Well, the question was popped at me in an impromptu speaking contest that I lost.
I said vacation was far more meaningful if I can have all the experiences that I valued. There is no point in obsessing over accumulation of wealth. The actual question should be what experiences we want in life and then script those experiences! And, surprisingly the experiences that we cherish to have are either cheap or even free!
Bill Gates says he doesn’t have the need for all his wealth, Tim Ferris has written a wonderful book ‘4-day work week’ with this theme.
Bible succinctly puts this idea forward.
Then he said, “Beware! Guard against every kind of greed. Life is not measured by how much you own.” (Luke 12:15 NLT)
However I lost to other guys who argued for money. I think I was too out-of-the-box.
When I mentioned this topic to an accomplished humorous speaker, he said: “What if I can have both?”
I am talking about the principles mentioned in this book. The author correctly states – I think – that if you have a checklist of 21 laws and you are also able to check them all off, there is going to be a huge crowd following you wherever you go.
But I have a question for you and for myself: ‘who wants everyone to follow them? Is that the secret desire of everyone – to be followed?’
Well, I have a friend, who is a truck driver by name John. He is a very blithesome, cheerful guy who loves life. But the kinds of things he does are not all very much in the realm of popular social expectations of behaviour. For want of time and space, and for the better part of tact, I don’t wish to go into all the details, but I can assure you that he is a very decent gentleman. He even prays every day! His prayer consists of asking for forgiveness and for a good life for himself and his kids – fairly noble goals indeed. However, there are lots of things that he needs forgiveness from the good Lord every day. Now I am sure that he doesn’t want to be in the public light and be followed by a whole bunch of people wherever he goes! No way! That is the last thing he would need.
I have reasons to believe that there are lots of Johns out there. I don’t have the luxury of the numbers here – but let me make up a percentage for the sake of argument. Let us say, 95% of the people do not want to be followed by mobs or paparazzi or peeping Toms, which is a fair intuitive estimate. In that case, isn’t John C. Maxwell talking to the other 5% of the population only? Perhaps these five percent of the people are experts like Maxwell themselves so much so that they have a few laws and tips up their sleeves that are not in Maxwell’s book.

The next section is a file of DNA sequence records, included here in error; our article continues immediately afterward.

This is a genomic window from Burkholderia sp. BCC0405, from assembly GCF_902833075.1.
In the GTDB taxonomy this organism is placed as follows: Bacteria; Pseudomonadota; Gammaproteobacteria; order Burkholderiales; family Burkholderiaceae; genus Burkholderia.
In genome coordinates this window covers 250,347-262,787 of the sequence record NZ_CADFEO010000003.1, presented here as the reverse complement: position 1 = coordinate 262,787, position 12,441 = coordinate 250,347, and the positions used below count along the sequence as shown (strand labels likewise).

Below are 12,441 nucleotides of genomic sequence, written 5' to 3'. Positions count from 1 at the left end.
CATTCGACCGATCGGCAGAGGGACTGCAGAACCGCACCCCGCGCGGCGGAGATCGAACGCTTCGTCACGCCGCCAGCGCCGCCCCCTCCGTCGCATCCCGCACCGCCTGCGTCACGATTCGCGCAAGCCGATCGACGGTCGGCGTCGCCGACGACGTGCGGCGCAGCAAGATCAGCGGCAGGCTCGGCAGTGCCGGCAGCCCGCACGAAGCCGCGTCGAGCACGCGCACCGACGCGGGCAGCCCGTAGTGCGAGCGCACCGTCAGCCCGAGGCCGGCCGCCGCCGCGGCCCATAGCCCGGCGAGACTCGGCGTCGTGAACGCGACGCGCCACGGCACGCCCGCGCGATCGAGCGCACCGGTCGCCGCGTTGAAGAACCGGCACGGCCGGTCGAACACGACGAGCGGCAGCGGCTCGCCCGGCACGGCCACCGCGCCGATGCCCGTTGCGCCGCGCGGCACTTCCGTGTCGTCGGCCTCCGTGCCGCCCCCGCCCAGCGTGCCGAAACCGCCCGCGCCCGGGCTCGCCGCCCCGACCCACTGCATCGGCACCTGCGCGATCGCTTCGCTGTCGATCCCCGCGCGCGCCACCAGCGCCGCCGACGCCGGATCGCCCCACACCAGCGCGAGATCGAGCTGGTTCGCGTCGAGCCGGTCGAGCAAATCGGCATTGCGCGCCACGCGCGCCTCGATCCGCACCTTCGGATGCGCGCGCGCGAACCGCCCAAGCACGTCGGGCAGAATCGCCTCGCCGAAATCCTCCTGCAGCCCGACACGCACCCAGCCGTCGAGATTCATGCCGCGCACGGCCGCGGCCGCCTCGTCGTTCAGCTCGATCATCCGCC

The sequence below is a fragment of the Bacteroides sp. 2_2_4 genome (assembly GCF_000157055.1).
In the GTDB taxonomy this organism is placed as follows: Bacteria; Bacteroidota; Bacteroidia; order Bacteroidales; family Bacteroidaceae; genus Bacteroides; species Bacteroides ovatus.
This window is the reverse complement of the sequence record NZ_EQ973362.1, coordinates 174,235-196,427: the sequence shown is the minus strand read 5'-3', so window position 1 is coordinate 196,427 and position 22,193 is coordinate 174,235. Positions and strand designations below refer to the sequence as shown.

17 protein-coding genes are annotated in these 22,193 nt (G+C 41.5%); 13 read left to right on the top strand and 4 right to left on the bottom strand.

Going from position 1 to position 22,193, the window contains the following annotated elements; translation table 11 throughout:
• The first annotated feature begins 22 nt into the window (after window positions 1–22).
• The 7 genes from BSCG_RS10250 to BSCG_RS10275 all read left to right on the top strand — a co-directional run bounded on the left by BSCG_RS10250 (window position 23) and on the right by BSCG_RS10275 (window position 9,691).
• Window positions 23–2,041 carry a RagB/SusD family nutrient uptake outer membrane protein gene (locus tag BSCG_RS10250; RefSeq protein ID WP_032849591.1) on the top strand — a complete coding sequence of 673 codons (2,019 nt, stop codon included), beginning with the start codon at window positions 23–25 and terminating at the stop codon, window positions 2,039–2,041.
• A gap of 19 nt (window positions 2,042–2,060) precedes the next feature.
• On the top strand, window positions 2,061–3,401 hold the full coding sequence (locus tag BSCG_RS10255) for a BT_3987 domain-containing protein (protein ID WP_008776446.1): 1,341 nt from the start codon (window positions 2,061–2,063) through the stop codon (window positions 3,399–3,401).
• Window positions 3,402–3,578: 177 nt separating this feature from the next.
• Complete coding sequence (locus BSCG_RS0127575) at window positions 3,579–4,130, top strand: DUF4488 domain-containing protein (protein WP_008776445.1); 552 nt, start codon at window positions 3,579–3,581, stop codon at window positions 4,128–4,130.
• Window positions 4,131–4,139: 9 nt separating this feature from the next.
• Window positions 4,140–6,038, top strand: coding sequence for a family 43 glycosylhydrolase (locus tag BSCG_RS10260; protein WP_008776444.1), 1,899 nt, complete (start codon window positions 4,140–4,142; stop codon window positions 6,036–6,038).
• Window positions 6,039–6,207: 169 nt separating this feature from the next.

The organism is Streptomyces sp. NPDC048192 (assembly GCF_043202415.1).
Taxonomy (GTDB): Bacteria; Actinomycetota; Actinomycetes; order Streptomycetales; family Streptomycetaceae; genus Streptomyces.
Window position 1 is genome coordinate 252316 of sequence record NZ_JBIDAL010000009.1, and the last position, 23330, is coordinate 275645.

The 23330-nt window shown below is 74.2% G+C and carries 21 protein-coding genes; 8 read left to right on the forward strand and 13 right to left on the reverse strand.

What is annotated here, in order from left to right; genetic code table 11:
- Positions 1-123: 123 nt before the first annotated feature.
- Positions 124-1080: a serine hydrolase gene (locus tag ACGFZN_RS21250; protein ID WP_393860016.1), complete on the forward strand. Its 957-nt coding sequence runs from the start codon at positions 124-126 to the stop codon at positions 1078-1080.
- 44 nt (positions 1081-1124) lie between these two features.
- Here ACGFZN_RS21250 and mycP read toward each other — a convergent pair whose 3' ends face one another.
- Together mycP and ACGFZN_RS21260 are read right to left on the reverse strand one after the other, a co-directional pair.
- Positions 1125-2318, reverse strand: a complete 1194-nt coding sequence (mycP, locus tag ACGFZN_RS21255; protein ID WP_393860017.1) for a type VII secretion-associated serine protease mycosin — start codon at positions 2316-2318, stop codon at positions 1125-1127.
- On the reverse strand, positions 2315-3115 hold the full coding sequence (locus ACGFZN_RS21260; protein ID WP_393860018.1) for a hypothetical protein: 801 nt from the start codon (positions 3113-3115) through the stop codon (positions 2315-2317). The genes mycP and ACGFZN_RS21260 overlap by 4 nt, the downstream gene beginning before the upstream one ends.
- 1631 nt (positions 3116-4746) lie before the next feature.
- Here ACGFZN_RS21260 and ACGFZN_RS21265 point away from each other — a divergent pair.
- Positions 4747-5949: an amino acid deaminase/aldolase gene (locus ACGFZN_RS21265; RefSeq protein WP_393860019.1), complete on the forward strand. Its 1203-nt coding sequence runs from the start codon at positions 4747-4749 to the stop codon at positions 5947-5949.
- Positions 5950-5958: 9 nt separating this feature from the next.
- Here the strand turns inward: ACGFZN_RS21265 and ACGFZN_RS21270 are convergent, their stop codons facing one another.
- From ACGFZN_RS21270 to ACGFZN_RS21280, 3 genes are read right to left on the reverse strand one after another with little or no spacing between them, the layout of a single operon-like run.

I am just taking my imagination down a tizzy path. For all I know, Mr. Maxwell has put together everything that there possibly is in his cute book.
This is a counter question to Iacocca’s: ‘where have all the leaders gone?’
My surprise finding is:
From common relative obscurity.
In many cases the super, duper leaders were not conventional high-IQ, Ivy League, big-mo stuff.
In Jesus’s case, he speaks about him as the stone that the builders rejected becoming the cornerstone. He is talking about not playing even a normal role in society before he became the big guru that everyone sought after!
Iacocca himself says that crisis creates the leader.
Let me tell this about Indira Gandhi, former prime minister of India. I remember reading about her Oxford student days – if the classmates were offered a guess at naming a future world leader from among them, Indira Gandhi would have beeen the last one of the list! Yet she was the one who made it!
Let me make a prediction about Justin Trudeau. Before his appearance on the scene, Liberal party was all but written off! Now there seems to be a lot of enthusiasm about the liberal party. Why is that?
Leaders are normal people who are born in the moment of a crisis and who are willing to take charge when opportunity presents itself.
Politics is a very unstable ground for leaders. I am talking about International Aid minister Bev Oda. I talking about Jean Charest, former premier of Quebec. I am also talking about ousted Toronto mayor Rob Ford. And indeed I am talking about former Montreal mayor Gerald Trembly. And of course, I am talking about former liberal leader Michael Ignatieff too. I just remembered Hugh McFadyen, former leader of Progressive Conservatives in Manitoba. All of them left leadership positions over allegations or election defeats. And we are not to leave alone the beleaguered Winnipeg mayor Sam Katz, who is on the firing line right now: a recent Winnipeg Free Press opinion poll shows that the people favour his ouster.
All of the above leaders were extremely successful leaders once upon a time, but they were forced to change course, in some cases for flimsy reasons.
My favorite quotation is that of former Montreal mayor Gerald Trembly speaking after his resignation. ‘When I was a young man, my father told me never to get into politics because it was dirty and would destroy me.”
So that is why I insist that the leaders have fled the scene because we pushed them out of the lime light.
Perhaps they wanted to stay and not run away. But the simple fact is that we didn’t let them stay. Are we, the public, and the journalists being too fussy about what a political or social leader should or should not do?
Lee Iaccoca asks the question in his book of 2007: “where are all the leaders gone? Actually the context is USA and he is talking about lack of leadership in manufacturing, businesses in general and politics. I like the question for the possibilities in brainstorming as it is at once provocative and tricky. Sounds like a trick […]